Casey sighed. Why wouldn’t they ever let him do anything important? He went over and sat down in one of the toy wagons. “It isn’t fair,” he said to himself. All the elves worked late into the night. Cornelius walked through the workshop. “Is that sled ready for Eddie?” he called.
“Almost finished,” shouted an elf who was busy putting the final coat of red paint on a sled. “What about the dollhouse for Cherise?” “I’m nailing the roof on it right now,” came the answer from another elf.
Cornelius walked by a group of workers making stuffed animals. “Remember that Tina wants her teddy bear to be nice and soft,” he warned. Casey helped the other elves by running to get some more blue and yellow paint and by picking up dropped nails. But how he wished he could make a toy all by himself!
Finally, when the clock struck midnight, the weary elves finished the last toy. “Tomorrow,” said Cornelius, “we only have to help Santa load up his sleigh.” Tomorrow would be Christmas Eve. As the elves filed out of Santa’s Workshop, Casey turned back to take a final look at all the wonderful toys the elves had made.
But what was that piece of paper lying beneath Cornelius’s desk? Casey ran back into the workshop and picked it up from the floor. “Oh, no!” he cried when he read it. The elves had forgotten one last toy!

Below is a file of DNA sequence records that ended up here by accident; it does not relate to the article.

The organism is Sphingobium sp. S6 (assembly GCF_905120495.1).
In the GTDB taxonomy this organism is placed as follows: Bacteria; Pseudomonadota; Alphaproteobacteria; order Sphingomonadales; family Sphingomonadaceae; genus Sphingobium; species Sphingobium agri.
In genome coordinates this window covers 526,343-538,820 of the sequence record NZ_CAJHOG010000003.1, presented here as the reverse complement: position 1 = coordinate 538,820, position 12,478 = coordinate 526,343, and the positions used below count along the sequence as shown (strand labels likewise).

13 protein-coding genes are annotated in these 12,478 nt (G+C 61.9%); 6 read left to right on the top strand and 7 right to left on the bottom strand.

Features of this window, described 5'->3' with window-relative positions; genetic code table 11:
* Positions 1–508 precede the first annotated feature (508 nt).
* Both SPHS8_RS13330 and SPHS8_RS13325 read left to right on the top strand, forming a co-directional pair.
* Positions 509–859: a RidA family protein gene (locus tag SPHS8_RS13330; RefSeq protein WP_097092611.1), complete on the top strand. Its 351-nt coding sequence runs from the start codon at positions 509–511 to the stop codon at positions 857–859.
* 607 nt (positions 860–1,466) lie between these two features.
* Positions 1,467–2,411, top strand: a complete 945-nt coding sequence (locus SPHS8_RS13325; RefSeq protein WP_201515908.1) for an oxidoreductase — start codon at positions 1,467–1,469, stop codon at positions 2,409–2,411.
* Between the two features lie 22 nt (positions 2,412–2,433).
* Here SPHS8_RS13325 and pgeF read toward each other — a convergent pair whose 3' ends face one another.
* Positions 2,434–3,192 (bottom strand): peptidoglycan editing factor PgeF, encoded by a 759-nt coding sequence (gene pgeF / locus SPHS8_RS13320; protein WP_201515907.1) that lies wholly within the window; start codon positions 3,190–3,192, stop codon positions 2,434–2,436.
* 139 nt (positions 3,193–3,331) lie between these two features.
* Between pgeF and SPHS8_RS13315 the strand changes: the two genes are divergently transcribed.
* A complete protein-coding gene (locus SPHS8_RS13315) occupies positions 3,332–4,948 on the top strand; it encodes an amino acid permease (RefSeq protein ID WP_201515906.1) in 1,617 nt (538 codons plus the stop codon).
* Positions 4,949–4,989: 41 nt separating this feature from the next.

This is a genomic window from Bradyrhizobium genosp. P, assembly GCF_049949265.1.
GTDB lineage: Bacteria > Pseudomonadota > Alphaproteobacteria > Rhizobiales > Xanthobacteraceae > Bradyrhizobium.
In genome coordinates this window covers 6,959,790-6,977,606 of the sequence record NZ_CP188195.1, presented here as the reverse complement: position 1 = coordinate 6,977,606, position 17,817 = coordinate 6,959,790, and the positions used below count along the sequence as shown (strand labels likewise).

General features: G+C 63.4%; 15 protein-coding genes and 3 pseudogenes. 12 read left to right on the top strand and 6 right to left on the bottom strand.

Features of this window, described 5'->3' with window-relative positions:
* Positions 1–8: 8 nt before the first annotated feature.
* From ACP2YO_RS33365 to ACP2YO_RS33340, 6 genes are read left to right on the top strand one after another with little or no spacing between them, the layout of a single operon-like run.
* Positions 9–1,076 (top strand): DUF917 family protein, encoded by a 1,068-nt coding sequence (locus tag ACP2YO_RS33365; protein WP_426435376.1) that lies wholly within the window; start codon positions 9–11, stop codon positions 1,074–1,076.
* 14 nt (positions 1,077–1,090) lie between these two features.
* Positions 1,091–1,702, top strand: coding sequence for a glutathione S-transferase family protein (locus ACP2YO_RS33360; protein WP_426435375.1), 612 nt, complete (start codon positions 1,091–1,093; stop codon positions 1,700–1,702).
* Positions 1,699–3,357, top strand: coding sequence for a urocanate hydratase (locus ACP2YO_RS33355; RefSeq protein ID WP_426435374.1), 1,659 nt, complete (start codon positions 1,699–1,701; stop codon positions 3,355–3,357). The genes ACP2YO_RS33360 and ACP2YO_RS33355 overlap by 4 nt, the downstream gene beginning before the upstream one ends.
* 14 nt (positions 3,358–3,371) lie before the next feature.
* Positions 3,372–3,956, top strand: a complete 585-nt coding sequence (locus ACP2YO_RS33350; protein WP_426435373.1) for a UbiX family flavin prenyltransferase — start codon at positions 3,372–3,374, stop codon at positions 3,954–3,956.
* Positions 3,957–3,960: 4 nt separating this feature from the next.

The piece of paper was a letter from little Mattie, who wanted to be a dancer when she grew up. She was asking Santa to bring her a special ballerina doll for Christmas. What was Casey to do? By now, the other elves were in bed, and it was too late to call them back to work. But poor Mattie -- she would be terribly disappointed on Christmas Day!
Casey sat down on one of the toy wagons to think. Suddenly he had an idea. He would make the ballerina doll himself! With that, Casey went to gather all the materials he would need. While the other elves slept, Casey worked through the night. He sawed and sanded. He painted and sewed.
Just as the morning sun peeked in the windows of the workshop, Casey held up his finished doll. He had made a beautiful ballerina with dark hair, sparkling eyes, a pink dancing costume, and pink ballet slippers! Now it was ready to pack on Santa’s sleigh.
As always, when Santa finished his long Christmas Eve sleigh ride, he returned to his workshop. He had delivered the toys to children all over the world. Now he wanted to thank the hard-working elves. This time, though, Santa said, “I want to thank one little elf in particular. Because of him, not a single child will be disappointed on Christmas morning. This elf stayed up all night to be sure no toy was forgotten.
“For his help,” Santa said, “I have a special award for a special elf -- Casey!” At that, Santa pinned a medal on Casey’s jacket. The award said, “CHRISTMAS ELF OF THE YEAR”!
Casey was the happiest little elf in Santa Land that year. He puffed his chest out proudly as he wore the medal pinned to his jacket. “Next year,” said Cornelius, “Casey will be in charge of making all our dancing dolls.”
Best of all, Mattie and her ballerina doll had the most special Christmas ever!